Beating your wife is fine…if you’re a baron

Daily Mail (UK)
January 2014

By KATY WINTER

The first ever English book of women’s rights, written in the 17th century, is set to go under the hammer.

The revolutionary read is the first book in English to compile laws on the rights of women and is expected to fetch over £3,000 when it reaches sale.

The book, entitled The Lawes Of Resolutions Of Women’s Rights: or The Lawes, Provision for Women, was compiled by Thomas Edgar and sold by John Grove in 1632.

The work features the laws and rights applicable to women including issues such as divorce, polygamy, marriage and rape.

It features such intriguing chapters as ‘What Persons Women May Not Marry’, ‘The Baron May Beat His Wife’ and ‘Of Wooing’.

In the radical text Thomas Edgar said: ‘The Theme, as the subject, is, The Lawes Resolutions of Womens Rights; which comprehend all our Lawes concerning Women, either Children in government or nurture of their Parents or Gardians, Mayds, Wives, and Widowes, and their goods, inheritances, and other estates.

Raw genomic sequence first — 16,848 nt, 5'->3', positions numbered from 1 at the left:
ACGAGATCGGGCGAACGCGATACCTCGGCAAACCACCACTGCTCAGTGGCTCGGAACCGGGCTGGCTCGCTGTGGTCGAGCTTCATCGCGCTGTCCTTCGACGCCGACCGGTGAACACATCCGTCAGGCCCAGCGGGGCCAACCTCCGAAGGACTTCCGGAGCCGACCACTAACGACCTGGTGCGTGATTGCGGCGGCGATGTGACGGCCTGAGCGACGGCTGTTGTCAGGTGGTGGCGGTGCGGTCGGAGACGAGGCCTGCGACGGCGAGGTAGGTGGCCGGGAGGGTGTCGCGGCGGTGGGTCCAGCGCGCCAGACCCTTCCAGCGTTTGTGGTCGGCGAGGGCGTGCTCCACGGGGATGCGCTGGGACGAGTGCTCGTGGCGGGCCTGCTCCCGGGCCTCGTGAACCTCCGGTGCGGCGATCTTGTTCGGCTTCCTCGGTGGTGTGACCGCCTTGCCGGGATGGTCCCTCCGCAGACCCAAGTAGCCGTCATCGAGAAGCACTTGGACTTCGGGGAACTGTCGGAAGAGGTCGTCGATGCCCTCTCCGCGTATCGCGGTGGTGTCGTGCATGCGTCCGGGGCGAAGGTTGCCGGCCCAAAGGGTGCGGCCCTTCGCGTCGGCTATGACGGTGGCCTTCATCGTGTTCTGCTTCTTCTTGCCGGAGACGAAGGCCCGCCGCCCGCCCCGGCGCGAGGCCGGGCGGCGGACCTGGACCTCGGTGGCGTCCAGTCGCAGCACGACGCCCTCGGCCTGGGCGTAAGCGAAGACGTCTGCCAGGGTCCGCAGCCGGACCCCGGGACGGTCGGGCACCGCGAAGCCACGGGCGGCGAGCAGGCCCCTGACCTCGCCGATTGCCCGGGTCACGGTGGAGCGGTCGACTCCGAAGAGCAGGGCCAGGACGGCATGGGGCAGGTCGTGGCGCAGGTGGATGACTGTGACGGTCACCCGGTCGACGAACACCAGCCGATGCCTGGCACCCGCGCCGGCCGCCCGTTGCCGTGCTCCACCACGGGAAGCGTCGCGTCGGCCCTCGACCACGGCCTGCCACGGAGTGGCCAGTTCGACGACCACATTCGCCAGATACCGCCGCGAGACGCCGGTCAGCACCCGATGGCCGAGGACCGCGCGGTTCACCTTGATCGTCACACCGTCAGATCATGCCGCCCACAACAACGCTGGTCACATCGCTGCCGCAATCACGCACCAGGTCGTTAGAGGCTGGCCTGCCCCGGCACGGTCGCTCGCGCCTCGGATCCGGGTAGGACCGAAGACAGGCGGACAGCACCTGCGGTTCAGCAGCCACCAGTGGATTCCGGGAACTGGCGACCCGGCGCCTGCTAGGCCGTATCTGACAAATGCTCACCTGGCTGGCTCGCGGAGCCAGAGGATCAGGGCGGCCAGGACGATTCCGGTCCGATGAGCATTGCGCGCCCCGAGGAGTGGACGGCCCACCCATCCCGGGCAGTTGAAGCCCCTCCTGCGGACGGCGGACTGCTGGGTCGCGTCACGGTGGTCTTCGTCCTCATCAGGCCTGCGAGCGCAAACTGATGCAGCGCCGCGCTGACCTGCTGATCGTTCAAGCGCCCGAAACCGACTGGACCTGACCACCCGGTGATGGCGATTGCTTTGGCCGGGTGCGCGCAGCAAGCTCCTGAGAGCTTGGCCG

‘Women have nothing to do in constituting Lawes, or consenting to them, in interpreting of Lawes, or in hearing them interpreted at lectures, leets or charges, and yet they stand strictly tyed to men’s establishments, little or nothing excused by ignorance.

‘Mee thinkes it were pitty and impiety any longer to hold from them such Customes, Lawes, and Statutes, as are in a maner proper, or principally belonging unto them.’

The idea of a pastor defending polygamy, and subjugating women in marriage seems bizarre now.

The book will be sold at Bonham’s Auctioneers on March 5th as part of the sale of rare and historic European law books from the collection of the Los Angeles County Law Library.

Head of Bonham’s Book Department in the UK, Matthew Haley, said: ‘Marriage in one form or another has, of course, been a central institution of human societies for thousands of years so it is not surprising to find so many books dedicated to laws about it.

‘Some of the preoccupations, however, do seem strange to modern eyes – the idea of a 17th century Lutheran pastor issuing a defence of polygamy is odd today but this was a live issue for Christian commentators during and after the Reformation.

‘Both Luther and Milton, for example, were defenders of the practice.’

(c) Associated Newspapers Limited (Daily Mail), January 2014

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